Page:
Over 500 folks come out for the first annual Triangle Ferment Fest to learn about and sample fermented food and drink. The day started out with a fun hands-on kimchi workshop led by Mama Kwon that had people signing up at the last minute until it was at capacity. The next workshop also had numerous last minute signups, and attendees were treated to an engaging talk by Sarah Michalski on how to brew their own kombucha at home. Two presentations rounded out the list of events, both sold out before the festival began: well-known artisan baker Lionel Vatinet of La Farm taught attendees how to make sourdough bread, and microbiologist Fred Breidt from the USDA taught how to ferment foods safely.

Our awesome vendors included: Boro Beverage, Lyrix Elixirs, Jodi’s Elderberry Syrup, Spicy Hermit Kimchi, Bee’lixir, Fermenti, Cary Downtown Farmers Market, Bull City Ciderworks, Two Chicks, Cultured Carolina Kombucha, Harmony Farms, Piedmont Picnic Project, Planetary Elixirs, Cary Pottery, Cultures for Health, Atlantic Brew Supply, Tribucha, and Baxter Bees Honey. We also had an Ask an Expert booth that was very popular, and a culture exchange booth.

Piedmont Picnic at the 2019 Triangle Ferment Fest!
Ask an Expert booth at the 2019 Triangle Ferment Fest
Boro Beverage booth at the Triangle Ferment Fest

We had an exciting line-up of activities to choose from during the 2019 festival — from hands-on workshops to presentations. And participants in our kimchi and kombucha classes even got to take home their own ferments to enjoy!

Here’s a description of the 2019 Triangle Ferment Fest workshops.

2019 Workshops and Demos

Spice It Up with Kimchi!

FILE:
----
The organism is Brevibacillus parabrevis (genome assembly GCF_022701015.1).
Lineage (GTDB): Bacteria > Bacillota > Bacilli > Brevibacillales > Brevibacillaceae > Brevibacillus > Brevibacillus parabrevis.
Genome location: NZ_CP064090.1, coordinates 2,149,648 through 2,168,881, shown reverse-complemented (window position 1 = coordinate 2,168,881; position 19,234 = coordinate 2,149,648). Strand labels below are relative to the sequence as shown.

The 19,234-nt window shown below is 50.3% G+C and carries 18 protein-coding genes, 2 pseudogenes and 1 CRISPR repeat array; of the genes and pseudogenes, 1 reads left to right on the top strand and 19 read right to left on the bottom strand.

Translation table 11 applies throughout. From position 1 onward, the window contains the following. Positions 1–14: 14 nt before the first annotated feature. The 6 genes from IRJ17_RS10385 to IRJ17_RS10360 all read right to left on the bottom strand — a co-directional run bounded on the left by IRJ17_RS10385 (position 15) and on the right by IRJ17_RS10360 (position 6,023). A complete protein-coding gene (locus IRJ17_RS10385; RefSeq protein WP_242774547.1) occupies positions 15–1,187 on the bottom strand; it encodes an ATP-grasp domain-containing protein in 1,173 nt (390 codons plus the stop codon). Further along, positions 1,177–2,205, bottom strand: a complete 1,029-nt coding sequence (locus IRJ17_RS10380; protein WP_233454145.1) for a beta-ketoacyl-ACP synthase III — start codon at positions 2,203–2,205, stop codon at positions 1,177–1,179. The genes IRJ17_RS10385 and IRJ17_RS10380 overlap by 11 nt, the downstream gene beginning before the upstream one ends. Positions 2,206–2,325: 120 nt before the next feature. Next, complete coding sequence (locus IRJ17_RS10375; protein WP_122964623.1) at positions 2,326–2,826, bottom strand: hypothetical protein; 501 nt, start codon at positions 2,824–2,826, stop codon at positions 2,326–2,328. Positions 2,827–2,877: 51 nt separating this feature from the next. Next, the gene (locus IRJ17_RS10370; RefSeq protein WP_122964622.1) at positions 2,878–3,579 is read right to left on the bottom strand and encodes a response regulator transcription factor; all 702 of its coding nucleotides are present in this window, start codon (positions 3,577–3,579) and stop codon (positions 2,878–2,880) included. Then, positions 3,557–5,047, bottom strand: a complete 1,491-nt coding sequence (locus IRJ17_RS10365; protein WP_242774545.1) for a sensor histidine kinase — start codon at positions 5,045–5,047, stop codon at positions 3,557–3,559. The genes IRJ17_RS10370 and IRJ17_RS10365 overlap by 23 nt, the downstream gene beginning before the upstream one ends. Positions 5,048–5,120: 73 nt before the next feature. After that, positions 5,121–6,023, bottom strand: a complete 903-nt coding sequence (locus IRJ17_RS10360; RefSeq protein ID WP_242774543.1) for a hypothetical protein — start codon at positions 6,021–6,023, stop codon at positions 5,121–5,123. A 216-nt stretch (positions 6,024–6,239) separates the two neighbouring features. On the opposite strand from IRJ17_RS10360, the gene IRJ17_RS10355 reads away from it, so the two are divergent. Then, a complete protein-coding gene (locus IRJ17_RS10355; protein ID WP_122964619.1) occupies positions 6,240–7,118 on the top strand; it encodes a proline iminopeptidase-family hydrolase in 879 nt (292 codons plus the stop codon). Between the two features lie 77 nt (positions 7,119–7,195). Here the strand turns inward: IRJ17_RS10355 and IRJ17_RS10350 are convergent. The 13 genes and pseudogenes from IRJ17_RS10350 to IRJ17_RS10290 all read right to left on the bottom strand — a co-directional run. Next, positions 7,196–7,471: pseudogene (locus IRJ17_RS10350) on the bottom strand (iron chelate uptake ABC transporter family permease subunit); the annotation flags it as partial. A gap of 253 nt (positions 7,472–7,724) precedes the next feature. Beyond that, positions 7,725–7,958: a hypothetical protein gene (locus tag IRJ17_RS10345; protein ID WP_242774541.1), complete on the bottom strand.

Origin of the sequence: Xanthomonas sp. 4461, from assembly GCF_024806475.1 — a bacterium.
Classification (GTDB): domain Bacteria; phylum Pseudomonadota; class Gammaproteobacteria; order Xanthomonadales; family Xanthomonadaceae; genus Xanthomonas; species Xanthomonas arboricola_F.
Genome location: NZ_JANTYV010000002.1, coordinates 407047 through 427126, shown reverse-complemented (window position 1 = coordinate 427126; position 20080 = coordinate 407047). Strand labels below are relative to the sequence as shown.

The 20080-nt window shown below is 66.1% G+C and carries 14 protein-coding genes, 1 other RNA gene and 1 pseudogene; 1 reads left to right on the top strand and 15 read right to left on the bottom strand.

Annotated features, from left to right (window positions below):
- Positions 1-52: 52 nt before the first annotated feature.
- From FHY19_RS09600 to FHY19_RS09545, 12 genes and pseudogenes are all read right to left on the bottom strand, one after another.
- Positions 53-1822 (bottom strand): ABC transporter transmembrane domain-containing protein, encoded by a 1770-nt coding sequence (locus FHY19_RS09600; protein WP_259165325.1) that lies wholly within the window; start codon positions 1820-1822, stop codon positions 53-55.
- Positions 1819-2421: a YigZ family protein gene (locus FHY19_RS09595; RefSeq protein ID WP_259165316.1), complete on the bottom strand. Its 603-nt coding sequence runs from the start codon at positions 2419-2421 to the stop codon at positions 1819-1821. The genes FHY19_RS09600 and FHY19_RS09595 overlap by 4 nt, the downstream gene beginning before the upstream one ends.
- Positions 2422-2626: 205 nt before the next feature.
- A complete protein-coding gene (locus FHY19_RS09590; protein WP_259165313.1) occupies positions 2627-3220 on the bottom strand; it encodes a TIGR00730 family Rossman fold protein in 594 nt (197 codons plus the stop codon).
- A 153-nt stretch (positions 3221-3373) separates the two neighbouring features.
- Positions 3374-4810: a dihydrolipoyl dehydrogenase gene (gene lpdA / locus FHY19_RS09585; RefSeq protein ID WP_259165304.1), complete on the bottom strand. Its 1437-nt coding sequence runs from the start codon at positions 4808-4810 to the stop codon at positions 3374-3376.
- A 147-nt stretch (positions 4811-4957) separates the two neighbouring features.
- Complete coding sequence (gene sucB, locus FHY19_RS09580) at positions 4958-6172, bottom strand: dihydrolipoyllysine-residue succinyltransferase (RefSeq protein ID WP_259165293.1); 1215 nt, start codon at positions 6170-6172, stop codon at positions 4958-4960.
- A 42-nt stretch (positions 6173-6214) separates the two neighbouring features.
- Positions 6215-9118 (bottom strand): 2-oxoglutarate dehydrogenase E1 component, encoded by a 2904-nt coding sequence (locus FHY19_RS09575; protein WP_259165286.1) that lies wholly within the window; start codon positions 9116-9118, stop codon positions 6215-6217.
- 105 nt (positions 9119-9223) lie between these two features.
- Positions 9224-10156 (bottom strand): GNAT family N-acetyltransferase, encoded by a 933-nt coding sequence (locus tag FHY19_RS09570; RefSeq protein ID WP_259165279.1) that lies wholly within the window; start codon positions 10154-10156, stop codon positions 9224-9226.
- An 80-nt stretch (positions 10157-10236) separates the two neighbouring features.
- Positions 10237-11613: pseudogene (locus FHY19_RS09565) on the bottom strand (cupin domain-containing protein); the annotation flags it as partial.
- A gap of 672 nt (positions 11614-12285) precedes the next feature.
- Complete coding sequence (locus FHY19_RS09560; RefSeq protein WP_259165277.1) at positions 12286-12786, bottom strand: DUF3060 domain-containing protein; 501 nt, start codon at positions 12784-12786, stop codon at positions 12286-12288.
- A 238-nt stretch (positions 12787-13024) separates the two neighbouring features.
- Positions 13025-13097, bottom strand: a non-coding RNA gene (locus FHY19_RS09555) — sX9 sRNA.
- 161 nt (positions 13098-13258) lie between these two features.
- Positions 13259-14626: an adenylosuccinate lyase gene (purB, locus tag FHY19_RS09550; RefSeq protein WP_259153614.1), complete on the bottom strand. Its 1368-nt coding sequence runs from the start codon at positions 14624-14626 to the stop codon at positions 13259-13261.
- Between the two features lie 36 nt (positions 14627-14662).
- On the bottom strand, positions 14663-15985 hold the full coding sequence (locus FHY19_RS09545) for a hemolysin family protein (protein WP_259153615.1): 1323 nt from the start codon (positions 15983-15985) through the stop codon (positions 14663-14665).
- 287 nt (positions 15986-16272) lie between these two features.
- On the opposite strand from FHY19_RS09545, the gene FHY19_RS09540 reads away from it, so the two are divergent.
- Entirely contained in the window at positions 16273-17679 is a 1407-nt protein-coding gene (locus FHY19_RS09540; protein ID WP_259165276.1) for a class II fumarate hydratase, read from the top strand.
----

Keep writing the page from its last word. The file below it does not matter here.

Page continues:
Chef Mama Kwon and her assistants teaching how to make kimchi at the 2019 Triangle Ferment Fest

Many people have heard of kimchi, a spicy traditional Korean side dish made from vegetables and spices, but are intimidated by the thought of making it in their own home. Kimchi is a flavorful addition to soups, sauces, and stir-fries, and is receiving attention as a superfood containing probiotics and healthy-gut bacteria.

Local chef Mama Kwon taught the ins and outs of making this delicious dish with local chef Mama Kwon. Participants learned about traditional Korean spices and participated in the preparation of kimchi, picked up tips along the way, and left with a jar (or two) of ready-to-ferment kimchi and instructions on finishing the process with confidence.

Make Kombucha at Home!

Kombucha Brewer Sarah Michalski teaching how to brew kombucha at home at the 2019 Triangle Ferment Fest

Kombucha is a tart, slightly sweet and refreshing fermented beverage made from fermented organic tea. Today, kombucha is loved by many for its healing, prebiotic/probiotic and energizing properties. Sarah Michalski, kombucha brewer at Cultured Carolina Kombucha Company, guided participants through the home brewing process. The class included brewing culture and starter kombucha as well as membership in a private Facebook support group.

Learn the Secrets of La Farm’s Sourdough

Master Baker Lionel Vatinet teaching the secrets of making sourdough at the 2019 Triangle Ferment Fest

Participants of this presentation learned how to make great sourdough bread from Master Baker Lionel Vatinet of LaFarm. Lionel is the founder and head baker of the renowned La Farm Bakery in Cary, North Carolina. Recognized by the James Beard Foundation as a semifinalist for “Outstanding Baker” in 2015, 2016, and 2017, Lionel has been one of the foremost forces in American artisanal bread baking for the past 25 years, and USA Today just named La Farm one of the top 10 artisanal bakeries in North America.

Is Fermentation Safe?

Dr. Fred Breidt: Fermenting Foods presentation at 2019 Triangle Ferment Fest

USDA Microbiologist Fred Breidt specializes in the safety of fermented and acidic foods. Although most of us eat some form of fermented food every day, the idea of fermenting our own food conjures up images of strange, iffy, and perhaps dangerous dishes. Surely it would be best to leave it to the experts. Not so, say food scientists, microbiologists, and fermentation advocates—especially in the case of fermented raw vegetables. They point out that just about any raw vegetable can be safely fermented at home, if done properly. Participants learned what fermentation is, its history, and how to do it safely.